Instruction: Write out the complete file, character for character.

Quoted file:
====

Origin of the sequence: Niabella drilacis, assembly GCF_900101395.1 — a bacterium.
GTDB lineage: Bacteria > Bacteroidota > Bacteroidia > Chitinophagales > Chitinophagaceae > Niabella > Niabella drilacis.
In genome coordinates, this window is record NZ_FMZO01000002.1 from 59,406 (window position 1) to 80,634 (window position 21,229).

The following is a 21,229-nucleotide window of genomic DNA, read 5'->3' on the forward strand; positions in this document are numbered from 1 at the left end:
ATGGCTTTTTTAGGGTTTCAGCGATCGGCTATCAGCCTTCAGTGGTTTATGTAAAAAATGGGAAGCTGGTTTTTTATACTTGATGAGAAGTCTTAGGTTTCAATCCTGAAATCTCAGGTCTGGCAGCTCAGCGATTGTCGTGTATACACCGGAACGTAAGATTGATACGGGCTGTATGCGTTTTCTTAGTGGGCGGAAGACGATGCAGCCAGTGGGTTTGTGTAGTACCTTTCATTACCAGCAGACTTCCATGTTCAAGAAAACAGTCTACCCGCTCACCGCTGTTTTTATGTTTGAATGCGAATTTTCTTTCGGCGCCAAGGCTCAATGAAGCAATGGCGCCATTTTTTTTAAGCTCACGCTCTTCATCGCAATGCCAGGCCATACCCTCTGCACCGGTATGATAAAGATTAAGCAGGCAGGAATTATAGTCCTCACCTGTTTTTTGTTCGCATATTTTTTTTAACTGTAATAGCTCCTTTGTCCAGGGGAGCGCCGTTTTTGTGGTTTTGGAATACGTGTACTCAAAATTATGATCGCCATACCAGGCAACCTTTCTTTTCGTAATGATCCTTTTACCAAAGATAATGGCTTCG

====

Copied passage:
Origin of the sequence: Niabella drilacis, assembly GCF_900101395.1 — a bacterium.
GTDB lineage: Bacteria > Bacteroidota > Bacteroidia > Chitinophagales > Chitinophagaceae > Niabella > Niabella drilacis.
In genome coordinates, this window is record NZ_FMZO01000002.1 from 59,406 (window position 1) to 80,634 (window position 21,229).

The following is a 21,229-nucleotide window of genomic DNA, read 5'->3' on the forward strand; positions in this document are numbered from 1 at the left end:
ATGGCTTTTTTAGGGTTTCAGCGATCGGCTATCAGCCTTCAGTGGTTTATGTAAAAAATGGGAAGCTGGTTTTTTATACTTGATGAGAAGTCTTAGGTTTCAATCCTGAAATCTCAGGTCTGGCAGCTCAGCGATTGTCGTGTATACACCGGAACGTAAGATTGATACGGGCTGTATGCGTTTTCTTAGTGGGCGGAAGACGATGCAGCCAGTGGGTTTGTGTAGTACCTTTCATTACCAGCAGACTTCCATGTTCAAGAAAACAGTCTACCCGCTCACCGCTGTTTTTATGTTTGAATGCGAATTTTCTTTCGGCGCCAAGGCTCAATGAAGCAATGGCGCCATTTTTTTTAAGCTCACGCTCTTCATCGCAATGCCAGGCCATACCCTCTGCACCGGTATGATAAAGATTAAGCAGGCAGGAATTATAGTCCTCACCTGTTTTTTGTTCGCATATTTTTTTTAACTGTAATAGCTCCTTTGTCCAGGGGAGCGCCGTTTTTGTGGTTTTGGAATACGTGTACTCAAAATTATGATCGCCATACCAGGCAACCTTTCTTTTCGTAATGATCCTTTTACCAAAGATAATGGCTTCG